[Date Prev][Date Next][Thread Prev][Thread Next][Date Index][Thread Index][Subject Index][Author Index]

Re: Size of *Neoceratodus africanus* and/or *N. tuberculatus*



I might suggest that the young did indeed focus on fish for their main diet but 
the largest adults turned into greater opportunists over time. If great 
predators such as this were seasonal hunters and knew when certain lakes dried 
up where and when then suddenly great size is a huge advantage. The giant can 
stay and eat the easy to catch fish leaving the smaller Spinosaurs hungry. 
Sometimes if a lake isn't completely dry but merely shallow or if there is a 
bottle neck in a river then the largest Spinosaurs, still holding sway the way 
the biggest meanest bears take the best fishing spots, then their giant well 
formed fishing jaws would still come in handy for opportunistic fishing. 

During extreme food shortages only the very biggest live. 

Drew Simpson


--- On Sun, 3/29/09, Raptorial Talon <raptorialtalon@gmail.com> wrote:

> From: Raptorial Talon <raptorialtalon@gmail.com>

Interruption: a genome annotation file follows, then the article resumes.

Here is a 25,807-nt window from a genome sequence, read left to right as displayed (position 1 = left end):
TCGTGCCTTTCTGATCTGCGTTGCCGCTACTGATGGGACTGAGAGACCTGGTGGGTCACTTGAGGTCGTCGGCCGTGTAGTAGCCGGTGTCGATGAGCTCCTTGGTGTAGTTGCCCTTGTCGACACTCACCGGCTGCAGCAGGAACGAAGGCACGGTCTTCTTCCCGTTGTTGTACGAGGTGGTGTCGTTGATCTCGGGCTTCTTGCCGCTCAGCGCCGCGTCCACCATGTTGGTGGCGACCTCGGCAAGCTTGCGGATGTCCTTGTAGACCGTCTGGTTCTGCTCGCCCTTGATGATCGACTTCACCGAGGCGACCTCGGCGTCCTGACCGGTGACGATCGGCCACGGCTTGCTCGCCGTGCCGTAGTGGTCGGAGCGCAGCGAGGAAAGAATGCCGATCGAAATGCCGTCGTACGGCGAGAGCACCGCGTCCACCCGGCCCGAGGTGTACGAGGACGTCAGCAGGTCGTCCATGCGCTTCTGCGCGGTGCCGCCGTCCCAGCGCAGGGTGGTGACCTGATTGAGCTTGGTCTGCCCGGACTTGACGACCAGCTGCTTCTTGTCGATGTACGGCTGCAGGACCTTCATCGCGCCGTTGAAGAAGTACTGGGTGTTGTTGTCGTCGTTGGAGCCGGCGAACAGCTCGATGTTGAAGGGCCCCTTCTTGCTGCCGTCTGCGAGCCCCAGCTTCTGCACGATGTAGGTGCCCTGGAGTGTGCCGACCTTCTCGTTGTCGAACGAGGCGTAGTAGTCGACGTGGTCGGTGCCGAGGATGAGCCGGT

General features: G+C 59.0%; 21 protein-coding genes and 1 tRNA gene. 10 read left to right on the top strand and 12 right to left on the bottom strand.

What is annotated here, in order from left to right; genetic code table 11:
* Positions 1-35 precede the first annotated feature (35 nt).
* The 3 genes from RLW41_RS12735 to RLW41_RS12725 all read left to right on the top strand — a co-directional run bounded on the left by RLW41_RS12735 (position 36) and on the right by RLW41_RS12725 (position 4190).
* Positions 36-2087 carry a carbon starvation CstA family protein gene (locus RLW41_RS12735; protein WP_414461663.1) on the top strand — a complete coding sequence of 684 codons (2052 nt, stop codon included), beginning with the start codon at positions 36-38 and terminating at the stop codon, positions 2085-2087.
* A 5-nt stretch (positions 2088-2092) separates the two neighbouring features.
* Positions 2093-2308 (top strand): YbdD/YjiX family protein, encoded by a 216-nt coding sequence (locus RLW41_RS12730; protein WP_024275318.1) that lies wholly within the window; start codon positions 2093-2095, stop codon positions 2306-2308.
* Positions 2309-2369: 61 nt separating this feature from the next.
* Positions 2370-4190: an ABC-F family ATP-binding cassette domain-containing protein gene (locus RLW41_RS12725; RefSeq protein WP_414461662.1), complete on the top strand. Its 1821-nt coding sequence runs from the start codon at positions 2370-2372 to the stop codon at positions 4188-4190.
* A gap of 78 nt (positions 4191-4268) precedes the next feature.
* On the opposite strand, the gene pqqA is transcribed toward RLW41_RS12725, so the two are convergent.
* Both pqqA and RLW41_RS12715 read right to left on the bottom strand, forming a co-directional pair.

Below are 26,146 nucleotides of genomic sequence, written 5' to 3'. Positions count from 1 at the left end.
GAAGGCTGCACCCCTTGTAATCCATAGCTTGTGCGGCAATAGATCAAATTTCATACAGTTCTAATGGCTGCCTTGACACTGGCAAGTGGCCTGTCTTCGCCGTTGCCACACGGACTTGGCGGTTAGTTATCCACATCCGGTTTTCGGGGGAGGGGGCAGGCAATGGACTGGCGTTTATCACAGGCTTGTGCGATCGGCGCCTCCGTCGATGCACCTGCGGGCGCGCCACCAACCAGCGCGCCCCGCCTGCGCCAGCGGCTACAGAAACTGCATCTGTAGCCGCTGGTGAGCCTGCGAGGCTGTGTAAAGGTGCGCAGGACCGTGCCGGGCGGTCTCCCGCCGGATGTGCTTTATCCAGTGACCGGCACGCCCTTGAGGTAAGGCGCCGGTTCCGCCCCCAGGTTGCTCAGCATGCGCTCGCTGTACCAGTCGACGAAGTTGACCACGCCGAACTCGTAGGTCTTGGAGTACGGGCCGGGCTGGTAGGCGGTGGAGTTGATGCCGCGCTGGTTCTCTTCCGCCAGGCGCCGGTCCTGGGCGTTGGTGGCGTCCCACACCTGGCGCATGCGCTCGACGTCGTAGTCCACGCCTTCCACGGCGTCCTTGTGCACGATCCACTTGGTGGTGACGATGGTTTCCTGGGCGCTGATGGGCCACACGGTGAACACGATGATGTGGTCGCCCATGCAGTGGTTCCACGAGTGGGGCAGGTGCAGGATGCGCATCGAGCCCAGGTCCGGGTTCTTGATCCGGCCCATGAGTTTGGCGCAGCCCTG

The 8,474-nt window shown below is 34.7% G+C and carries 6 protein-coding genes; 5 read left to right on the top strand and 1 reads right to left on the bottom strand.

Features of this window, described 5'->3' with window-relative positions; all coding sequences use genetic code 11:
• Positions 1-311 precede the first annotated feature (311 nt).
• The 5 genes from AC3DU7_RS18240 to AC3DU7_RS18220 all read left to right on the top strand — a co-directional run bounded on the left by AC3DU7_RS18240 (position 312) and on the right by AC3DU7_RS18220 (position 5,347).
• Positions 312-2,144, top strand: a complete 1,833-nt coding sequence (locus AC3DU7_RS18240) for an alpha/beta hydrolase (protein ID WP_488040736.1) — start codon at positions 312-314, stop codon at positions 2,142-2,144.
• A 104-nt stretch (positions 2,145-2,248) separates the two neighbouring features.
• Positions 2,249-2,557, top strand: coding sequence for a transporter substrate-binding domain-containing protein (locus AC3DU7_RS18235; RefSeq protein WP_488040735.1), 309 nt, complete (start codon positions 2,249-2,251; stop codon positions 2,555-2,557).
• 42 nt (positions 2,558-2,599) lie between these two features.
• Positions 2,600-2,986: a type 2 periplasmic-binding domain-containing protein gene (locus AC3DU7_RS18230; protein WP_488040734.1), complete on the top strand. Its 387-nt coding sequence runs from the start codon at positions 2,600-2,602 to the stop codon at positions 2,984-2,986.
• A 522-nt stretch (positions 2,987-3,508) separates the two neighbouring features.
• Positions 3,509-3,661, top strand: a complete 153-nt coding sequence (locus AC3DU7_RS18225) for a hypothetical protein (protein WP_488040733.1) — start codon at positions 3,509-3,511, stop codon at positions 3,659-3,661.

> Subject: Re: Size of *Neoceratodus africanus* and/or *N. tuberculatus*
> To: tijawi@yahoo.com
> Cc: dinosaur@usc.edu
> Date: Sunday, March 29, 2009, 4:33 PM
> "I'm only arguing against the hypothesis that
> spinosaurids were
> specialized piscivores, or even that fish (including giant
> lungfish)
> were even a major part of their diet."
> 
> I suppose the bottom line is, why were animals as large as
> spinosaurs
> possessed of such an unusual head/neck morphology? Pretty
> much every
> other group of large theropods has robust skulls adapted to
> either
> hacking/slashing or gouging/crushing - features suitable
> for big
> predators taking big prey. Yet spinosaurs are virtually
> antithetical
> to this arrangement, being large to very large predators
> that are very
> ill-suited to taking large prey.
> 
> I'm not yet convinced that a generic diet of smaller
> animals
> (dinosaurs, crocs, lizards, whatever) is sufficient to
> explain the
> extreme development of the snout/neck traits seen in
> spinosaurs.
> Plenty of other medium-smallish to medium-largish theropods
> must have
> had broadly similar diets, yet never specialized in that
> way. And of
> course they don't seem to have reached such stupendous
> proportions on
> those diets, either. I would strongly suspect that, at the
> very least,
> the taking of aquatic prey was an important driver in
> spinosaur
> evolution, even if other prey types continued to be
> imporant food
> sources.